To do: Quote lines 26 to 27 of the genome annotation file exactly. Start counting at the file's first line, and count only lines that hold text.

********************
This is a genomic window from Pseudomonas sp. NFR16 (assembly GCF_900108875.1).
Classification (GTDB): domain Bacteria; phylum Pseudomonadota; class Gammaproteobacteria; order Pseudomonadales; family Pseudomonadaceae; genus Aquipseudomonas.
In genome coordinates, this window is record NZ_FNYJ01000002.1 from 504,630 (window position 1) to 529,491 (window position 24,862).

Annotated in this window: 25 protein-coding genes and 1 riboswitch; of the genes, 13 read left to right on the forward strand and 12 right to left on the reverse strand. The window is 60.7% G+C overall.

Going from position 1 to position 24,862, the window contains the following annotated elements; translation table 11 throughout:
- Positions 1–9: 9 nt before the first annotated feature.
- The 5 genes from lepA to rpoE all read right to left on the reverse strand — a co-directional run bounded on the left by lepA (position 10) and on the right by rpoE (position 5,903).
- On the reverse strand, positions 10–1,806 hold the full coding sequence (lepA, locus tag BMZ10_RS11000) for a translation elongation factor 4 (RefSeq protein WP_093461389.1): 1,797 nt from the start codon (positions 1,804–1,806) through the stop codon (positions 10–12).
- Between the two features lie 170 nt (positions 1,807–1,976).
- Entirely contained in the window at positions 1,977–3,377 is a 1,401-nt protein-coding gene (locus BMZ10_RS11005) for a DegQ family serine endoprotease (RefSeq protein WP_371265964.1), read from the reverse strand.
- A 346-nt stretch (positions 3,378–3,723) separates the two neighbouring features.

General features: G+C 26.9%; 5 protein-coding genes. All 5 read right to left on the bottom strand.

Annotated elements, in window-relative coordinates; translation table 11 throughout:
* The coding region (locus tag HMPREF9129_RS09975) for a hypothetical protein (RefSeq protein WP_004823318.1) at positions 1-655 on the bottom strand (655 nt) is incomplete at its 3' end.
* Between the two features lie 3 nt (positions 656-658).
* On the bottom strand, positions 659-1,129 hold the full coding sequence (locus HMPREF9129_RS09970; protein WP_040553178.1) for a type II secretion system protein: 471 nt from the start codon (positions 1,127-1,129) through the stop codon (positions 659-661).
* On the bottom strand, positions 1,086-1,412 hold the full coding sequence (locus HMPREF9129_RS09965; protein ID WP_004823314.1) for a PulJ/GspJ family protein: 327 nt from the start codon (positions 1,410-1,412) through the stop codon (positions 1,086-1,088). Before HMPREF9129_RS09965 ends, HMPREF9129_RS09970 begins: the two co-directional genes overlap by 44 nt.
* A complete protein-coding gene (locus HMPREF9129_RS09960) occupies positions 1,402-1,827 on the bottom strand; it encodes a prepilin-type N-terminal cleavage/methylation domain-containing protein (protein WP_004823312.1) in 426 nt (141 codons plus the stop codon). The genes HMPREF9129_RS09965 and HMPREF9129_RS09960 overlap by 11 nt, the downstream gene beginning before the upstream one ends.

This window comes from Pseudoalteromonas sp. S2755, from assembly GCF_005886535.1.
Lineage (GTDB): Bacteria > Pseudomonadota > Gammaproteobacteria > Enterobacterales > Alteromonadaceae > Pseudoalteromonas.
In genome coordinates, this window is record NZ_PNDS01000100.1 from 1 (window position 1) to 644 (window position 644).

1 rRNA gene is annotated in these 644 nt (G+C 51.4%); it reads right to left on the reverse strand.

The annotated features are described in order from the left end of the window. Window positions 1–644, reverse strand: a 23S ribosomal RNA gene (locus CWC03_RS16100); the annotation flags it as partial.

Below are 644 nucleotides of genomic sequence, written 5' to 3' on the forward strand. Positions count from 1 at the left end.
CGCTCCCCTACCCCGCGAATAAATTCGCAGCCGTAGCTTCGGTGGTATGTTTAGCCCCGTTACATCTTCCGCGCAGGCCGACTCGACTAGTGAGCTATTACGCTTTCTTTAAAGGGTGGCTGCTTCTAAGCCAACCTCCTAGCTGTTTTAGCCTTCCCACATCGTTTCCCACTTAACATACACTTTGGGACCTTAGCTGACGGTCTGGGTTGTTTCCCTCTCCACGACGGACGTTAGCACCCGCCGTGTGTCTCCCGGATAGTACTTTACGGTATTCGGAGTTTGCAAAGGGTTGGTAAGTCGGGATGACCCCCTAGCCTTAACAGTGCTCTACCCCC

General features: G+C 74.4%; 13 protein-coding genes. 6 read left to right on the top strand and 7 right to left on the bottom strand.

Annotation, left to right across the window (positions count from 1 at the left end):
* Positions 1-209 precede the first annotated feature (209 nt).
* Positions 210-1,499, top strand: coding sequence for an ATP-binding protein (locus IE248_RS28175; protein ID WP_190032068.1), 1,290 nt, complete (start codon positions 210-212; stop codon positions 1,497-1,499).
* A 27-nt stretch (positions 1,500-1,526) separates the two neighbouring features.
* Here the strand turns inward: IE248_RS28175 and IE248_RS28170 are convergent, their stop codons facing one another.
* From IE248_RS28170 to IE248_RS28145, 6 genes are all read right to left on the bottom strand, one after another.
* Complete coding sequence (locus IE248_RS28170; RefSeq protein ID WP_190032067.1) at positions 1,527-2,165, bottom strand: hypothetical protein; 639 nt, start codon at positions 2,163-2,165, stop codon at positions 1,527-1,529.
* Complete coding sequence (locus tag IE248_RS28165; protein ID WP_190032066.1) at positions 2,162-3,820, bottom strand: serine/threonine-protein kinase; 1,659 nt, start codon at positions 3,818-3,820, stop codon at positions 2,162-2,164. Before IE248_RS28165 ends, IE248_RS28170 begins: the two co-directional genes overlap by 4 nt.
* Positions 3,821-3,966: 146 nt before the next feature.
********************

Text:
General features: G+C 74.4%; 13 protein-coding genes. 6 read left to right on the top strand and 7 right to left on the bottom strand.

Annotation, left to right across the window (positions count from 1 at the left end):